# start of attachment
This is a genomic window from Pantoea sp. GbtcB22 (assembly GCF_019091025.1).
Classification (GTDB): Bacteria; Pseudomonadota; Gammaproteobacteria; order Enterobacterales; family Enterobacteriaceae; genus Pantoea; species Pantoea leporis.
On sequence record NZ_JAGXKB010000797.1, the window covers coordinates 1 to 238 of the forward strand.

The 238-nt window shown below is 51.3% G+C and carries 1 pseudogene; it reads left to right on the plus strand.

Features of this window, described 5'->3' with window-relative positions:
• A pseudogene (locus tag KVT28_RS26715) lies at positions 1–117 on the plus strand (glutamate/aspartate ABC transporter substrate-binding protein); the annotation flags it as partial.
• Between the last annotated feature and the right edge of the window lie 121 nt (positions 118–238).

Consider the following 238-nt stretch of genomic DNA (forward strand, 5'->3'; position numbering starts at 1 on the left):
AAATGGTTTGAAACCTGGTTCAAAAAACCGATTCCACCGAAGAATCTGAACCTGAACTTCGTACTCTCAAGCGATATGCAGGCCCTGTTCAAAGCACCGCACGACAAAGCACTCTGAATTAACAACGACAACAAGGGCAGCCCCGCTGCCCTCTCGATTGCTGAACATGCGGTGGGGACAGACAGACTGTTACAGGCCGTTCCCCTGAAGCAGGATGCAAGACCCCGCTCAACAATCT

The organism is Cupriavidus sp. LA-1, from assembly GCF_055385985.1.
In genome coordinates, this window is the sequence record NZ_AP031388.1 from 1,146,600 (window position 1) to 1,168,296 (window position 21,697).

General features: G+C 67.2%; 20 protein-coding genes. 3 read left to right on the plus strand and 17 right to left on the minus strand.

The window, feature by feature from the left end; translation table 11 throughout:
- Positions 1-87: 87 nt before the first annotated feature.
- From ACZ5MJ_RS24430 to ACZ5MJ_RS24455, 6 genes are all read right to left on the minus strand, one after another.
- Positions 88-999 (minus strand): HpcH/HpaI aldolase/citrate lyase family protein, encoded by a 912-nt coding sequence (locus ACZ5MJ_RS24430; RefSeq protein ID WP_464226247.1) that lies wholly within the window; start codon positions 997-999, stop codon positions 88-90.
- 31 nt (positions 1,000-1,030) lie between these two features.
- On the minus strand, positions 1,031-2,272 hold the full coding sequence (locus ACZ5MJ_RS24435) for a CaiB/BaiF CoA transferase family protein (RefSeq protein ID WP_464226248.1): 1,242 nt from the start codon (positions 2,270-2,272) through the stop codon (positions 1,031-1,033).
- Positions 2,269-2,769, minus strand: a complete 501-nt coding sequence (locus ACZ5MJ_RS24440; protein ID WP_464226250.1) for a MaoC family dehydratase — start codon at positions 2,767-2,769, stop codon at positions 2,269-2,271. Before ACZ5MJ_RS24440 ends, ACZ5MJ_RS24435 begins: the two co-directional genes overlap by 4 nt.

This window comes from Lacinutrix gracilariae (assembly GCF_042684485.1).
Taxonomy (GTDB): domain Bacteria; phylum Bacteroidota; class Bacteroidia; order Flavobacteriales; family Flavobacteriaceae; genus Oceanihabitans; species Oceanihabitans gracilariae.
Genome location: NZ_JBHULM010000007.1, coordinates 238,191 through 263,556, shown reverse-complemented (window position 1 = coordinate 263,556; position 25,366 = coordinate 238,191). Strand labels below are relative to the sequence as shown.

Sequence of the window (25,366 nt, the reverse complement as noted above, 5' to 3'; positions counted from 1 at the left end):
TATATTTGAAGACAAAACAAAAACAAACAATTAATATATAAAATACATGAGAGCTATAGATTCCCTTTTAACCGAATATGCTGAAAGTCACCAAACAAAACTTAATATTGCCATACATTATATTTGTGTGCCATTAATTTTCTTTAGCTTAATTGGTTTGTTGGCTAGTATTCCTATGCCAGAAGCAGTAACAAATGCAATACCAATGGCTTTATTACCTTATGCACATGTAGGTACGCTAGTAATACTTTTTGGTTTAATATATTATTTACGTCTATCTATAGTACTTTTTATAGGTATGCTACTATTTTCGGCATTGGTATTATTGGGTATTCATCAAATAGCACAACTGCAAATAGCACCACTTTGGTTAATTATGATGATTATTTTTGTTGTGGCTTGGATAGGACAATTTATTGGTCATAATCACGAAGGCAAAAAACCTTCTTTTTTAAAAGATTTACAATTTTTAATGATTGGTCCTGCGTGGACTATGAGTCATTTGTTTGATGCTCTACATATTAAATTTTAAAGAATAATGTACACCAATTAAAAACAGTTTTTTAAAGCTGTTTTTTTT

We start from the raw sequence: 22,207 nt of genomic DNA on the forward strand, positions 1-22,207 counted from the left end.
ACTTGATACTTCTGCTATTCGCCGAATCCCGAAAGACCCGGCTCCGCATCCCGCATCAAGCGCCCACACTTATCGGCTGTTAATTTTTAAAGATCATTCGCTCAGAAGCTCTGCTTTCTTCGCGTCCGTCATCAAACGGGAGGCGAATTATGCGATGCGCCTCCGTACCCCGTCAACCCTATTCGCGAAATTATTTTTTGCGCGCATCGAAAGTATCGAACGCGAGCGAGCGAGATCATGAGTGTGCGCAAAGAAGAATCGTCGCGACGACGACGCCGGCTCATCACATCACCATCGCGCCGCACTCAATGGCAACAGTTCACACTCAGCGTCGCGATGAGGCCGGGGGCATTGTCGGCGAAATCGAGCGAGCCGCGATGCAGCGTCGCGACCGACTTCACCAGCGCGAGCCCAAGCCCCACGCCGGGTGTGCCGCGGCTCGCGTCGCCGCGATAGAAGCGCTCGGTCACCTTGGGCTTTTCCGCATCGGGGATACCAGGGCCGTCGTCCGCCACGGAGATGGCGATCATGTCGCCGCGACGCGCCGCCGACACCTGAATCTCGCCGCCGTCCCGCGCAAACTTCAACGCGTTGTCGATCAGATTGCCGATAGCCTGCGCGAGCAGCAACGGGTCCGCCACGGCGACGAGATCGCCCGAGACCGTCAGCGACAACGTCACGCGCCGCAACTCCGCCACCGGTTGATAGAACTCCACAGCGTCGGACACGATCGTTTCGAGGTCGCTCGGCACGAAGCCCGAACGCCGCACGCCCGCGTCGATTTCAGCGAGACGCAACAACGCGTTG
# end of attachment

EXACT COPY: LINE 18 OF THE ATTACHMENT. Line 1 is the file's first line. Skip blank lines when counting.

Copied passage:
- On the minus strand, positions 1,031-2,272 hold the full coding sequence (locus ACZ5MJ_RS24435) for a CaiB/BaiF CoA transferase family protein (RefSeq protein ID WP_464226248.1): 1,242 nt from the start codon (positions 2,270-2,272) through the stop codon (positions 1,031-1,033).